In the writing training I’ve delivered, I’ve found that people tend to face a couple of common challenges when it comes to getting going. Either they don’t know where to start, and they sit staring at that blank Word document and the blinking cursor, or they can’t prioritise information and form a coherent train of thought, so they “vomit” huge amounts of info on to the page and end up with what teachers call a “dog’s breakfast”.
I’ll chat about the latter some other time, but as someone who writes for a living, I thought I’d share my tips on beating the blank page today.
Yes, that was totally a mixed metaphor. But we’re not dealing with those today, so I’m hoping you’ll let me off.
When it comes to how to get started writing, the best piece of advice of advice I can give you is to do exactly that – get started writing. “Just do it”. Write your name if you have to. Write whatever random crap comes into your head. It really doesn’t matter. As a writing coach once told me, the only thing that all writers have in common is that they write.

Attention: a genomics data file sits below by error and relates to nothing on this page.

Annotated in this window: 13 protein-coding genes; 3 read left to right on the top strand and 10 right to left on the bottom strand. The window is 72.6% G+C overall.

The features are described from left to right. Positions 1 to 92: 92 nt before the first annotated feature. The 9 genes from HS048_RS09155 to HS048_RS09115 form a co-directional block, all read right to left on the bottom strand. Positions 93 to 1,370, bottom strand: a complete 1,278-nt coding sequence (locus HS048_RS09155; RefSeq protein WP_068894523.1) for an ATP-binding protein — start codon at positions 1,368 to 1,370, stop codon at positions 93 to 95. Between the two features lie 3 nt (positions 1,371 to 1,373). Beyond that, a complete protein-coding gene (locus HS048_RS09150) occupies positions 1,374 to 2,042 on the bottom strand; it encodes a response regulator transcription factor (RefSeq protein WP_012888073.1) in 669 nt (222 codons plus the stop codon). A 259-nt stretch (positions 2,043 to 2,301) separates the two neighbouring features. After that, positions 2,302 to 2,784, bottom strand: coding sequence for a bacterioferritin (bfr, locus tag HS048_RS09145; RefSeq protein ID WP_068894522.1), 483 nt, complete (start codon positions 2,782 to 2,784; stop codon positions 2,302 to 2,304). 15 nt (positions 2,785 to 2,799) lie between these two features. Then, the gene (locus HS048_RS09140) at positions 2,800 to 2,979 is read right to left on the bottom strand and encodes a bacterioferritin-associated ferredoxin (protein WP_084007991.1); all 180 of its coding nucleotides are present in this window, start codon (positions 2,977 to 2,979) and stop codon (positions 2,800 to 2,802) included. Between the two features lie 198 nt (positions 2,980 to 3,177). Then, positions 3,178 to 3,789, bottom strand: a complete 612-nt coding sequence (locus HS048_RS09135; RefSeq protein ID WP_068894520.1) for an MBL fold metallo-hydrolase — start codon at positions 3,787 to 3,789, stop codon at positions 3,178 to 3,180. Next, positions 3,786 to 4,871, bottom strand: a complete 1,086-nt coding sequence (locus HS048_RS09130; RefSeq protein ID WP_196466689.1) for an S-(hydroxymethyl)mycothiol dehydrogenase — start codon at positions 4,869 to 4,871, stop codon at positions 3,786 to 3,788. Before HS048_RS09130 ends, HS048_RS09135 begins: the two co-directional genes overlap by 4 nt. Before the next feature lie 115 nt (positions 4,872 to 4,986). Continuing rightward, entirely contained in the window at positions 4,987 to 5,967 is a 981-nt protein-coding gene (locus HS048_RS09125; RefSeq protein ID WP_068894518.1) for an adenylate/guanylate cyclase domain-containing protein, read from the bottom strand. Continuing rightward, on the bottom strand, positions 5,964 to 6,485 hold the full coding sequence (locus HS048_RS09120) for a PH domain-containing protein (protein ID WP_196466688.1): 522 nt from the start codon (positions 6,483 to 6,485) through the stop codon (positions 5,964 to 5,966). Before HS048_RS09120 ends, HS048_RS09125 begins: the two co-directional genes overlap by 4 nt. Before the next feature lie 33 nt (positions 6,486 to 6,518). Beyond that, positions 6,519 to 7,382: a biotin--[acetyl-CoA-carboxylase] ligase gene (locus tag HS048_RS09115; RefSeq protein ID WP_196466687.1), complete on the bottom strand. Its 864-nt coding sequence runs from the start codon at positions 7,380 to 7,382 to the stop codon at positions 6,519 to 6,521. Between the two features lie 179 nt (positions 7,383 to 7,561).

That brings me neatly to my next point…
I actually used to have a sign over my desk with this written on it. It was a piece of advice Ron Irwin gave me during an online creative writing course many years ago, and it has stuck with me.
If you begin editing while you’re just getting started writing, you may end up fiddling and rewriting the same first paragraph over and over again. I have done this. It’s a big time suck.
Finish what you’re writing (or least get the first page down) before you start editing. In fact, I find I work best when I take a break after I’ve finished writing, have a cup of tea or a quick walk, and then edit my work with fresh eyes. I tend to be much better at catching little typos and at reassessing the flow, so I can move things around as needed.
Well, pretend to at least. I can’t remember who passed on this wisdom to me, but one of the most helpful “how to start” tips I’ve been given is to think about how you would explain what you’re writing to your best friend, and write as though you’re having that conversation.
Yes, you may need to make the tone more formal later, or include technical details your bestie might not care about, but starting out by literally telling your story in letter format to someone you know is a good way to get started.
I hope these three tips help you. I’d love to hear your ideas. Mail me at tamara at wordchef.co.za, or leave a comment below.